Wednesday, August 31, 2011

Vim tags

Continuing on with my exploration of Vim features I've yet to use, let's explore tags.

Tags are like bookmarks. They let you jump around to different places in your file that you might want to reference, like a class definition for example.

Create a tag like so: ":tag tagname". This tags the current line number with the name you provide. Alternatively, you can use the shortcut CTRL + ]. The tag name will be taken from either the character under your cursor, or if you've highlighted a word or phrase, it will be used.

":tags" shows you your list of tags.

:tags
# TO tag FROM line in file/text
> 1 1 LongTextAnswer 8 q = LongTextAnswer()

Each time I show my :tags I get this error:

E433: No tags file.

This may also explain why my tags queue only contains the most recent tag I create. Further reading reveals that the tags file is created by the program ctags. I'll try installing exuberant-ctags and see what affect that has on my operation.

sudo apt-get install exuberant-ctags

Restarting vim and trying the :tags command again showed that my tags file could still not be found. I found a nice little page that describes the rest of the process that one must go through to get your tags file set up. Follow the link to learn more.


On a related note, you can read ctags in python:






Vim Execute Mode

I use vim and gvim every day. I'm so productive using the small subset of available commands that I know that I tend not to explore the question, "what else can I do with Vim?"

Take Execute Mode for example. In 10 years of Vim use, I've never tried it. Let's fix that now.

You enter Execute Mode by pressing capital Q (shift + q) when in normal mode. You'll see this at the bottom of your window.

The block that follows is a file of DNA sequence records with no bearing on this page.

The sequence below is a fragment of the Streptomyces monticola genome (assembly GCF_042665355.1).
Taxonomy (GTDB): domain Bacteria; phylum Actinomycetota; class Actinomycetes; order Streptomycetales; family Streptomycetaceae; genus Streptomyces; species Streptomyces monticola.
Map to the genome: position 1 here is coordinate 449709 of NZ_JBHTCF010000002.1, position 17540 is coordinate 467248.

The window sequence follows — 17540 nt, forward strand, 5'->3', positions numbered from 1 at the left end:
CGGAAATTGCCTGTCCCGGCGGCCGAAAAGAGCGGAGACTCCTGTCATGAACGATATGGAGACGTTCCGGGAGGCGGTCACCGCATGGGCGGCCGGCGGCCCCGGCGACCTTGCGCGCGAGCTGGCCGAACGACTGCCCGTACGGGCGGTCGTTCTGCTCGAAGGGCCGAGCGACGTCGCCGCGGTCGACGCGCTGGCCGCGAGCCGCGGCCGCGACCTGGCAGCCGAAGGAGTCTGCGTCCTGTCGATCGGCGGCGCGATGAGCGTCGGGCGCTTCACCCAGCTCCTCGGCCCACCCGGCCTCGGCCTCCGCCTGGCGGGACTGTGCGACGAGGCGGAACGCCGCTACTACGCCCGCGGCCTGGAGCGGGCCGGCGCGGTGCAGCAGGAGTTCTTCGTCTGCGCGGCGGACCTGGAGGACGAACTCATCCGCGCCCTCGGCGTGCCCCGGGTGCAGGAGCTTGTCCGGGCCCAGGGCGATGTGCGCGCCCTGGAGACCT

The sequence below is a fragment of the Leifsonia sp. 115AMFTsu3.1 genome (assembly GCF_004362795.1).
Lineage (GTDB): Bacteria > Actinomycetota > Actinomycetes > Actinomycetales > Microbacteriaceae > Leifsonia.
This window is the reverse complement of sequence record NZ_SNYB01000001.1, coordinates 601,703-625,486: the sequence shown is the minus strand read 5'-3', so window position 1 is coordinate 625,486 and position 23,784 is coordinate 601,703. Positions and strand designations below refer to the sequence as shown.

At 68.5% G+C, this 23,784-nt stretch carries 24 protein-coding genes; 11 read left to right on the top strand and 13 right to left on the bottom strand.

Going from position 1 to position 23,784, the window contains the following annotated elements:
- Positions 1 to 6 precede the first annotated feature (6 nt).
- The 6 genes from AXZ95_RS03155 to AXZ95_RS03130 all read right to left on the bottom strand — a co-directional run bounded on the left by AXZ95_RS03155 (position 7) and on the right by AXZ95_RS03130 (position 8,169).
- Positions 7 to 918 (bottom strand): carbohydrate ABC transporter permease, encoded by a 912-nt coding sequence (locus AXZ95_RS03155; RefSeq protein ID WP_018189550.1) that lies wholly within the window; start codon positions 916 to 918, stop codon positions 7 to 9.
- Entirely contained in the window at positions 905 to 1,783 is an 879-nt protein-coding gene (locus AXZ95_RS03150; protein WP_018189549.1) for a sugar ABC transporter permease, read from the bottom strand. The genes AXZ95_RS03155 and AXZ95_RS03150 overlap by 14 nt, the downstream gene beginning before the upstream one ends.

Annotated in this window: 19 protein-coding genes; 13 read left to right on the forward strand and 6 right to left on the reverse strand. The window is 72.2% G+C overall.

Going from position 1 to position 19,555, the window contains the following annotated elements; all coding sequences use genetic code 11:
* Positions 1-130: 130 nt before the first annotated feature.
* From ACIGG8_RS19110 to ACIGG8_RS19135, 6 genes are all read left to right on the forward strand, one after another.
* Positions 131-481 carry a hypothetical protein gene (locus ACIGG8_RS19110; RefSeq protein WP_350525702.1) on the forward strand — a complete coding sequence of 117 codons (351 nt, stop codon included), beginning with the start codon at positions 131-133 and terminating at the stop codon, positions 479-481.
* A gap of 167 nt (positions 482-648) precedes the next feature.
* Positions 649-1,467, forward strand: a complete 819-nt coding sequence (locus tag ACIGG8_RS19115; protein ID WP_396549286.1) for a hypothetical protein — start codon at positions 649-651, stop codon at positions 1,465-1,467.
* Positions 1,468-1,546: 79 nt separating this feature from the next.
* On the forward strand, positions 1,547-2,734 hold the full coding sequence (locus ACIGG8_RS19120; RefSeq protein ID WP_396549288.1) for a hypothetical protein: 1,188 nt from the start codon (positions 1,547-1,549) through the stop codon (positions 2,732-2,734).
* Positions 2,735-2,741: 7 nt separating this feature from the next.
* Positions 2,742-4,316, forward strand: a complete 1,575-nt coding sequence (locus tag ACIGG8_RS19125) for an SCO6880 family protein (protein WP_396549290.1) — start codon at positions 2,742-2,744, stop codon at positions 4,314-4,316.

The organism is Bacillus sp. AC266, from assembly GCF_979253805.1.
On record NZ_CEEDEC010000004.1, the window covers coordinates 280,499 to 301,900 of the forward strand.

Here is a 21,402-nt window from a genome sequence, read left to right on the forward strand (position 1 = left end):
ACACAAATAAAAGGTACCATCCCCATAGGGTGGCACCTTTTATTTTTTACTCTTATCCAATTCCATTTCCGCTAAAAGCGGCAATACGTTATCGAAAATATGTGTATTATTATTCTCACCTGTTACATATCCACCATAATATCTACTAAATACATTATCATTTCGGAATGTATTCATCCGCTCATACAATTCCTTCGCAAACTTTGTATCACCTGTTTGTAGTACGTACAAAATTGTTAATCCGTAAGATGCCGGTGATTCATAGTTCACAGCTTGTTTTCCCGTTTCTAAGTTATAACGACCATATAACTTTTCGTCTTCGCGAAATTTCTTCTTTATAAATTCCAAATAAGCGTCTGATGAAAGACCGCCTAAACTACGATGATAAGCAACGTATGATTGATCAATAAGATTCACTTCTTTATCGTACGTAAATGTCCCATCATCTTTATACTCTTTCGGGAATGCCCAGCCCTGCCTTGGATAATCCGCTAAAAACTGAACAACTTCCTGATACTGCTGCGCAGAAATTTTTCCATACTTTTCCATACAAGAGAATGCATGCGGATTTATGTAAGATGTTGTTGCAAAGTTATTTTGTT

Entering Ex mode. Type "visual" to go to Normal mode.
:

This seems familiar enough, but this is different than when you simply type ":" to enter a command at the bottom of the screen in normal mode. In normal mode, typing ":10 " + enter takes you to the tenth line in the document. In Execute Mode, ":10" + enter displays the tenth line just below your cursor. Hitting return again shows the eleventh line, and so on. You are not editing the document in this mode, simply accessing it. Interesting, but not yet terribly useful. Let's see what else you can do.

:w filename

This writes the file, just as it would if you had typed :w filename in normal mode, except again, instead of returning you to editing the document, you remain in Execute mode, meaning that the ":" appears again, awaiting your next command.

I'm afraid I can't imagine too many good reasons to use Execute Mode. The best use-case I can find is that you could use the :n, where n is a line number, feature view a section of the document you are not working on without leaving the section you are working on. If you have any tips on how Execute Mode makes your life easier, please leave a comment.


Monday, August 08, 2011

Safari URL opens new window

Here's a strange quirk I encountered while working with Safari mobile: HTML anchors (<a href="http://www.blogger.com/something.html">click</a>) open a new Safari browser instance---every time.

Now that can't be right. As it turns out, this is indeed the standard behavior when the target attribute is not explicitly set in the anchor. Apple does provide a work around setting:

http://www.naquah.net/blog/dennis/2008/03/21/how-to-enable-single-window-mode-in-safari

There are many instances when web designers don't need targets, and they are omitted. For most browsers, when the target is not explicitly set, the browser default behavior is _self. See the table from w3cschool:

http://www.w3schools.com/tags/att_a_target.asp

Attribute Values
ValueDescription
_blankOpen the linked document in a new window or tab
_selfOpen the linked document in the same frame as it was clicked (this is default)
_parentOpen the linked document in the parent frameset
_topOpen the linked document in the full body of the window
framenameOpen the linked document in a named frame


The kicker is that Safari uses _blank as the default instead of self. The solution for web designers? Explicitly set the target attribute to _self for every anchor. A bit of a hassle, but the best way to ensure that a new window does not open up with each hyperlink click.